Diurnal Variation in the Mortality of Patients with COVID-19 Pneumonia: A Retrospective Study
Correspondence Address :
Professor, Department of Anatomy, Assam Medical College, Dibrugarh, Assam, India.
Introduction: Coronavirus Disease 2019 (COVID-19), the new contagious novel coronavirus, Severe Acute Respiratory Syndrome Coronavirus 2 (SARS-CoV-2), pandemic in 2020-21 has had a devastating impact on human race. The most common cause of death among hospitalised patient was COVID-19 pneumonia or lung injury. Various studies have shown diurnal variation in human mortality due to all causes with or without intervention.
Aim: To identify existence of diurnal variations for mortality among the hospitalised patients with COVID-19 pneumonia.
Materials and Methods: This hospital-record based, retrospective study was conducted in a tertiary referral centre of north-east India (Assam Medical College, Dibrugarh, Assam, India) which was a dedicated COVID-19 hospital during the pandemic. The study was conducted from September 2021 to December 2021 and the data was collected and recorded from the Cadaver slips issued to families of patient dying of COVID-19 pneumonia during the period January 2021 to August 2021. The data were generated by plotting the number of deaths of COVID-19 cases for each two hour interval as a percent of the mean number of deaths per two-hour interval and as a percentage of cumulative deaths per two-hour interval on a 24 hour scale. The deaths were sub grouped according to gender, age, and reported co-morbid causes of death along with pneumonia. Comparisons of data i.e., mean deaths/2 hour interval (mean±SD) were performed by one-way Analysis of Variance (ANOVA), followed by Bartlett’s test for equal variances. The p-value <0.05 was considered as statistically significant.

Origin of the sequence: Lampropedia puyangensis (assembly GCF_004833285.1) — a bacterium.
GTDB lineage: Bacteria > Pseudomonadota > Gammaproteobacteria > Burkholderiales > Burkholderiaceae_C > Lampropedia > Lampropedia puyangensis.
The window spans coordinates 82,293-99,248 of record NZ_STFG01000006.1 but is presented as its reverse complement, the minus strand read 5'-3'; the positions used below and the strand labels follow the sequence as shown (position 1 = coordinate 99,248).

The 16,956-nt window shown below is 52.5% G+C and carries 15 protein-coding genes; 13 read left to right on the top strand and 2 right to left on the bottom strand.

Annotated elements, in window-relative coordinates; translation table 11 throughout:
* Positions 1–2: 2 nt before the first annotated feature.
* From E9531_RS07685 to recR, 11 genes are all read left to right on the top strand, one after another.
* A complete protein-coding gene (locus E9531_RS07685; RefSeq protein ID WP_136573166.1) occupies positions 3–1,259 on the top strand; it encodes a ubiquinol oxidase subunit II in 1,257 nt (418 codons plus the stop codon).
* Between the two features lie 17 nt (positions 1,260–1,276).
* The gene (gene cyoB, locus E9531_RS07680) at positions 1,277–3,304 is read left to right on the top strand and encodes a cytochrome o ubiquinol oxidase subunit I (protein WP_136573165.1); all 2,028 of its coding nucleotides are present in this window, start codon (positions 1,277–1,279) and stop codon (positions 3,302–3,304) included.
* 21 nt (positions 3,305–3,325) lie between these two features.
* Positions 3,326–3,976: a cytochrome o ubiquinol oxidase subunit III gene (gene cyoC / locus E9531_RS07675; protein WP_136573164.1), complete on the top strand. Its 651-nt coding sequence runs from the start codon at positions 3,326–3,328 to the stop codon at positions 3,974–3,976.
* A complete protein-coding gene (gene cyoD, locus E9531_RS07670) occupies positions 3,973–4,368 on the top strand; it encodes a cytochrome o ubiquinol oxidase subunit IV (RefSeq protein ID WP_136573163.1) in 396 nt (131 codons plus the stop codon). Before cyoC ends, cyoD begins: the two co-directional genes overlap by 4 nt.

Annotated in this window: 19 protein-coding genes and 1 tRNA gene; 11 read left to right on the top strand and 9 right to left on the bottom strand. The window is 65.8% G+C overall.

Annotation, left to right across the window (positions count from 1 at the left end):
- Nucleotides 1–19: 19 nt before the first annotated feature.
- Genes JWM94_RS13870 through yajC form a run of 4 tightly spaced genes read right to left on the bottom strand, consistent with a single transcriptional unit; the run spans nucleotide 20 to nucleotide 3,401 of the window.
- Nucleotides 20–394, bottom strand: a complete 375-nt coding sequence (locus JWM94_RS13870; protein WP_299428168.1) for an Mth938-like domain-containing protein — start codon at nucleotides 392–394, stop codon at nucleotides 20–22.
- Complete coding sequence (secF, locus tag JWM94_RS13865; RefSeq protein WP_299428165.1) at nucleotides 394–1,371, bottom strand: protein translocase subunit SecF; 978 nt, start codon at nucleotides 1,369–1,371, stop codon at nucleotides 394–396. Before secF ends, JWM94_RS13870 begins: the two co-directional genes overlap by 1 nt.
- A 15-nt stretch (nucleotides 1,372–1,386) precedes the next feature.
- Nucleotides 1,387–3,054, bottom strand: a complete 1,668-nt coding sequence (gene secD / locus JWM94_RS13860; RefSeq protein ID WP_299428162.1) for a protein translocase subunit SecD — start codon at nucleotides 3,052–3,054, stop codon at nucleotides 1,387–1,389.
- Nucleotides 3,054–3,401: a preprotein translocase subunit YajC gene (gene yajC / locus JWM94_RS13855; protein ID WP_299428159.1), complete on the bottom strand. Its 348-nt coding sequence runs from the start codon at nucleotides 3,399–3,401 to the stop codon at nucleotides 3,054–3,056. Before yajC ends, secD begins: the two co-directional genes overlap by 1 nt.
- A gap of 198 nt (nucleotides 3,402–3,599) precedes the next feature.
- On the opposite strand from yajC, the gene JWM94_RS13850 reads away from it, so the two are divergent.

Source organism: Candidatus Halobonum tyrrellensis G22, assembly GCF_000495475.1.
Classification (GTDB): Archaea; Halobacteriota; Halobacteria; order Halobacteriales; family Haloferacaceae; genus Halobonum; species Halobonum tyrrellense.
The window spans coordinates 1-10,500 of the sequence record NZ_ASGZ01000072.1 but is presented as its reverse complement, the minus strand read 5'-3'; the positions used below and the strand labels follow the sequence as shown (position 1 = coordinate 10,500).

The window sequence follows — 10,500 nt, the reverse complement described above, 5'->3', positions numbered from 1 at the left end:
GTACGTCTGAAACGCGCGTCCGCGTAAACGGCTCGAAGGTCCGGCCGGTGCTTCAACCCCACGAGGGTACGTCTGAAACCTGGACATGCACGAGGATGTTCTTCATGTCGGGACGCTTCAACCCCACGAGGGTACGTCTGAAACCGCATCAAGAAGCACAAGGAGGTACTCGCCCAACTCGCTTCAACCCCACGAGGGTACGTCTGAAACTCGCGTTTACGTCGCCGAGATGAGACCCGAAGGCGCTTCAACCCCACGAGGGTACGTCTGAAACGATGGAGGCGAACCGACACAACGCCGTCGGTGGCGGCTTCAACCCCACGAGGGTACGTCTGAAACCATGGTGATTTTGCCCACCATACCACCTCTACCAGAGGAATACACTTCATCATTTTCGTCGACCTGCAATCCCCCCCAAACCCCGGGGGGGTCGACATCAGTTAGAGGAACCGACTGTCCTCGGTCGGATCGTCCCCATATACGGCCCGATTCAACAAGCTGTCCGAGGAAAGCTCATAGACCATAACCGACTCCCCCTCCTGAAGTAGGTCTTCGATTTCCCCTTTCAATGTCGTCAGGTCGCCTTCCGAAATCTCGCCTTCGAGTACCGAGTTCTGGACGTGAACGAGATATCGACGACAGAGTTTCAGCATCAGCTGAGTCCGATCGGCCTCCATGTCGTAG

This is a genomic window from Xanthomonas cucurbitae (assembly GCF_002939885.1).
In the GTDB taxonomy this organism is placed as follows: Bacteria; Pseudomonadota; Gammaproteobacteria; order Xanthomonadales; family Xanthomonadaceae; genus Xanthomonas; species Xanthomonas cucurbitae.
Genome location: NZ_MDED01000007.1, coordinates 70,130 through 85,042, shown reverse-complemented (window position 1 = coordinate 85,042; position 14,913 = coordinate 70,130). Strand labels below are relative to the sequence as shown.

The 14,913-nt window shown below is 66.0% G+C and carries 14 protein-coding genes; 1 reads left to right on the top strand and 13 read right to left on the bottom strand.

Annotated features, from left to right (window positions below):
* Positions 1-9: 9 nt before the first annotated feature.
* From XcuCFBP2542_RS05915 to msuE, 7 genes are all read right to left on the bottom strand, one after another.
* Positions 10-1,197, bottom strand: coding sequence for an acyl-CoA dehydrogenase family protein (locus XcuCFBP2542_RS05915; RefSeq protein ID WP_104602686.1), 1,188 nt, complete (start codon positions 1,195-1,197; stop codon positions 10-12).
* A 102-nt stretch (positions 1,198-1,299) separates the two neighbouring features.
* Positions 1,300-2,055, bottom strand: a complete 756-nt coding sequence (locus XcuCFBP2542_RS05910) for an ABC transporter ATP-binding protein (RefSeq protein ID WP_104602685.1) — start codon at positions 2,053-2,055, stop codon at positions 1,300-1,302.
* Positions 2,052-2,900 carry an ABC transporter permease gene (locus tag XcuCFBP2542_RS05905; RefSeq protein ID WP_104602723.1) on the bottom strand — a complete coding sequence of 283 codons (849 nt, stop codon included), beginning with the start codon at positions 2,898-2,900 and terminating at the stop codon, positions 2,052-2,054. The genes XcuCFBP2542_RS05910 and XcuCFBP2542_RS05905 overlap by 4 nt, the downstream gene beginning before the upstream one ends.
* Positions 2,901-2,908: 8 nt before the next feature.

Results: Total 743 deaths, with 537 males and 206 females were included in the study. Mean age of the deaths was 56.01 years. There was rise of deaths during 4 PM-6 PM (16:00-18:00) interval for all deaths due to COVID-19 pneumonia. The increase in deaths during this period mainly accounted for males equal or above 65 years and females below age 65 years. However, the deaths of females equal or above the age of 65 years did not show significant diurnal variation. Only 26.51% (n=197) of pneumonia deaths were without co-morbidity.
Conclusion: There exists a diurnal variation in mortality among COVID-19 pneumonia patients with evening rise of deaths. Diurnal variation is significantly more among males rather than females above 65 years.
Circadian rhythm, Coronavirus disease 2019, Severe acute respiratory syndrome coronavirus 2, Time of death
Coronavirus Disease 2019 (COVID-19) pandemic in 2020-21 had a devastating impact on human race resulting in large numbers of death in a very short period of time. The most common cause of death among hospitalised patient was COVID-19 pneumonia (1),(2). Age ≥65 years, existing co-morbidities, increased blood pressure, increased White Blood Cell (WBC) count, elevation in levels of cardiac troponin, myoglobin, creatinine, D dimer and IL-2R, IL-6 were associated with death in COVID-19 pneumonia, whereas Partial pressure of O2 (PaO2) ≥80 mmHg was the only protective factor (3),(4),(5).
Mortality and morbidity due to cardiovascular events, hypertensive diseases and asthma show an increase in morning hours (6),(7). Human mortality due to all causes show diurnal variation with maximum death during 6 AM-8 AM interval, one of the probable reason being circadian rhythm (8). Circadian rhythms have been observed in several human organs (9). In healthy individuals increase in airway resistance, and decrease in peak respiratory flow, Forced Expiratory Volume in 1 second (FEV1), Forced Vital Capacity (FVC), Peak Expiratory Flow (PEF) and FEV1/FVC values are seen in morning hours, Adrenocorticotropic Hormone (ACTH) secretion and levels of cytokines and cytokine receptors also show diurnal variation. These variations have profound impact on disease processes (10),(11),(12),(13).